The concept of the Paddle Out was borrowed from surf culture, wherein the friends and family of a dead surfer honor his or her memory by paddling their surfboards out to backline, forming a circle and casting wreaths and flowers onto the water. Surfers, conservationists, fishermen, scientists, divers, freedivers and many more ocean advocates united that year in their support of the region’s sharks. Dive boats and fishing boats met those surfers that paddled out from the shore on the backline of Scottburgh beach to pay their respects to the dead sharks, and to call for better management of sharks as a valuable resource in a show of solidarity against the Natal Sharks Board. Since 2012, the Paddle Out has grown exponentially. In 2013, the date of the event was changed to coincide with World Oceans Day on June 8th, and the concept spread beyond Scottburgh to include sister Paddle Outs in Port. St. Johns and Shelly Beach. Last year, the Paddle Out For Sharks went international, as Mozambique and Australia joined 12 South African towns and cities in commemorating all those sharks killed by archaic management methods and in calling for a more sustainable alternative to shark nets.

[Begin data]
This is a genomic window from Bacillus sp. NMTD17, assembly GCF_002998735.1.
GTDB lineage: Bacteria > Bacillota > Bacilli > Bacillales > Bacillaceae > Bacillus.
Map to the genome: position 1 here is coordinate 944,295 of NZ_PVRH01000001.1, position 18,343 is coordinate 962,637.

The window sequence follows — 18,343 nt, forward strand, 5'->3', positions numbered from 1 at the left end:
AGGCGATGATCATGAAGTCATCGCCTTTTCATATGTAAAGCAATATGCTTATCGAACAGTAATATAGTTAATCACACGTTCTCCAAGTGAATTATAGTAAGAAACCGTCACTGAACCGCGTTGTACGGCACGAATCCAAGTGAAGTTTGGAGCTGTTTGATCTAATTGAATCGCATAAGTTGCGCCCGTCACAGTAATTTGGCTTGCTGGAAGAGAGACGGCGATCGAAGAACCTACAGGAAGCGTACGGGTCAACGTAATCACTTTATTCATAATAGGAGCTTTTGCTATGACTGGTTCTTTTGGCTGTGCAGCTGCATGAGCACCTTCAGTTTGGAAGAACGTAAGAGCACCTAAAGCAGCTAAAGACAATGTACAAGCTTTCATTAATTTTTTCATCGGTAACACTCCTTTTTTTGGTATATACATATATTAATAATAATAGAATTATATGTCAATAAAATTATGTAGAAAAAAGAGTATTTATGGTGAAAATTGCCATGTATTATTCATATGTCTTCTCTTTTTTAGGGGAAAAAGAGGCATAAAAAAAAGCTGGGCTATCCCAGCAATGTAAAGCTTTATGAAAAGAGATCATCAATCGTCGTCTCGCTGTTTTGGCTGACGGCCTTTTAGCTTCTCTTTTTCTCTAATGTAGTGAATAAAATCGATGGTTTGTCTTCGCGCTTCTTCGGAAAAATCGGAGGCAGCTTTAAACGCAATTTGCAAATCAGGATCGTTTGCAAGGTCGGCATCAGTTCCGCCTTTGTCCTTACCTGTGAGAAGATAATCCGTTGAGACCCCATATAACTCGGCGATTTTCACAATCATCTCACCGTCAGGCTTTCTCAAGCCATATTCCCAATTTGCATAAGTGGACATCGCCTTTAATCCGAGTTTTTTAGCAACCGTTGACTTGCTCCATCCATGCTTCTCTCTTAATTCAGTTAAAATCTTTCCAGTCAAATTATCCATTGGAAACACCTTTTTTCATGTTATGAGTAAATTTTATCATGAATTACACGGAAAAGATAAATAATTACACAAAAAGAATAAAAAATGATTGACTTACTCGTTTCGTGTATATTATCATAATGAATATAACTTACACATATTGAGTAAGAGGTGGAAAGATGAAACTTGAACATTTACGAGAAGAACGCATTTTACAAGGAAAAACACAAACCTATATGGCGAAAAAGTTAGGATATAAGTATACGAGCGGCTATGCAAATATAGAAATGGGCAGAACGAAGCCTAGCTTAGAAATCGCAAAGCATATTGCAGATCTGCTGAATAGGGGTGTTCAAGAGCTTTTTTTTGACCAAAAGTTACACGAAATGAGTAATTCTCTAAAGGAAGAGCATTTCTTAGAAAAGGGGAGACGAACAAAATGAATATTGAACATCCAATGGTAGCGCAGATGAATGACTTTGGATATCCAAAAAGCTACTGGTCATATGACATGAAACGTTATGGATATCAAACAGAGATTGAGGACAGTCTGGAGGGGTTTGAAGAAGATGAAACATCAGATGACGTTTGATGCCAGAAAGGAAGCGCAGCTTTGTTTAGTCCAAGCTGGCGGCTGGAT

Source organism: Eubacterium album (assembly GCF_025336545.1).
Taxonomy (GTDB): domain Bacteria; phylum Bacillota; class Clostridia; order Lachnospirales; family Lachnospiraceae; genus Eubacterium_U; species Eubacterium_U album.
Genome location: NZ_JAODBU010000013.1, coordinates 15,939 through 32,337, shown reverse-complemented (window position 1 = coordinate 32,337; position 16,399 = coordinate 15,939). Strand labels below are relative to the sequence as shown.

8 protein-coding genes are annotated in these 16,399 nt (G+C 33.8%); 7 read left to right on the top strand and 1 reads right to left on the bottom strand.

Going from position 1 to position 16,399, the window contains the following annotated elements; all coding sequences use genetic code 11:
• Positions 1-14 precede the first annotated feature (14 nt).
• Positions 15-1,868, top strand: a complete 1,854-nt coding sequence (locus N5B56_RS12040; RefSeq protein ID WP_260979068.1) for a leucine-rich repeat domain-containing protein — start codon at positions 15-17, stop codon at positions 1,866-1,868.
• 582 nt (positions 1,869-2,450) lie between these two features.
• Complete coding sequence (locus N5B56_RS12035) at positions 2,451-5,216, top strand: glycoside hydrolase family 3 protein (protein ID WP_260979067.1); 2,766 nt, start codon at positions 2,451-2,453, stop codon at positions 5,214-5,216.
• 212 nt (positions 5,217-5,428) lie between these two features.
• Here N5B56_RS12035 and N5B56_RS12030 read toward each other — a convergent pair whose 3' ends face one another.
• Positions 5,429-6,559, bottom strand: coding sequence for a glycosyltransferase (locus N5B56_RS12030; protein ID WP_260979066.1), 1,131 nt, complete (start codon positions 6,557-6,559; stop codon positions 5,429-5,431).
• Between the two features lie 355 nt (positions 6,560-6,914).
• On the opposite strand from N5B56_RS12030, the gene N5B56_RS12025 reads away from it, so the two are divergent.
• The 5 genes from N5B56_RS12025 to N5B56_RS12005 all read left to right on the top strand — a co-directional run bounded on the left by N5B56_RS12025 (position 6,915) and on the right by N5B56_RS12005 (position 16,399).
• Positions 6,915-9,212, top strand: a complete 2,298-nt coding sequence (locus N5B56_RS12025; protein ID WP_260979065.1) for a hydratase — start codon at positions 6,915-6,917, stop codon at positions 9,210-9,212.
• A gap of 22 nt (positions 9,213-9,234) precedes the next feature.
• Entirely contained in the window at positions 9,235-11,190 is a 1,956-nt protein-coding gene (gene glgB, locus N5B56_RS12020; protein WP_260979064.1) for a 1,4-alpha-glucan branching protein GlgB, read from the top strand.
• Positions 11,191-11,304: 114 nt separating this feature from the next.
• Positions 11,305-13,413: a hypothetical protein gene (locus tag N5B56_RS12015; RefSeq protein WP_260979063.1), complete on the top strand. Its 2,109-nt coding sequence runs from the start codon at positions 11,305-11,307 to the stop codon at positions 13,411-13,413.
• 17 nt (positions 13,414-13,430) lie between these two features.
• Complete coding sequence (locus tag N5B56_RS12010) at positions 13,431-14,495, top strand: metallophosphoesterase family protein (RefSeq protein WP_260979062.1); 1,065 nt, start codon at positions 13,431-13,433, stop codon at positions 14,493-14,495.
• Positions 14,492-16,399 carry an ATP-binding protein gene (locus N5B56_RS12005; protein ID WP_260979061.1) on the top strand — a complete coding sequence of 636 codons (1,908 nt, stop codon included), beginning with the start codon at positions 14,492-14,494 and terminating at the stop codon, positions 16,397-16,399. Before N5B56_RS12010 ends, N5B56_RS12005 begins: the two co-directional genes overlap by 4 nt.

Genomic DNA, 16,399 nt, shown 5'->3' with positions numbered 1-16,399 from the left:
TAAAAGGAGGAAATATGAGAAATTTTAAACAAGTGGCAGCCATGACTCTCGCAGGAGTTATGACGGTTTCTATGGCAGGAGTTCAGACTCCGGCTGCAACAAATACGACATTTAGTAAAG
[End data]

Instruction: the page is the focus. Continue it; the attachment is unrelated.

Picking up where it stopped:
In 2013 and 2014, the theme and slogan for World Oceans Day was “Together we have the power to protect the ocean.” The Paddle Out For Sharks proves that statement to be true, showing how a grassroots protest in reaction to a single tragedy can grow into an international movement. The Paddle Out will be held again in 2015, and as its momentum grows, so to will its power to effect change.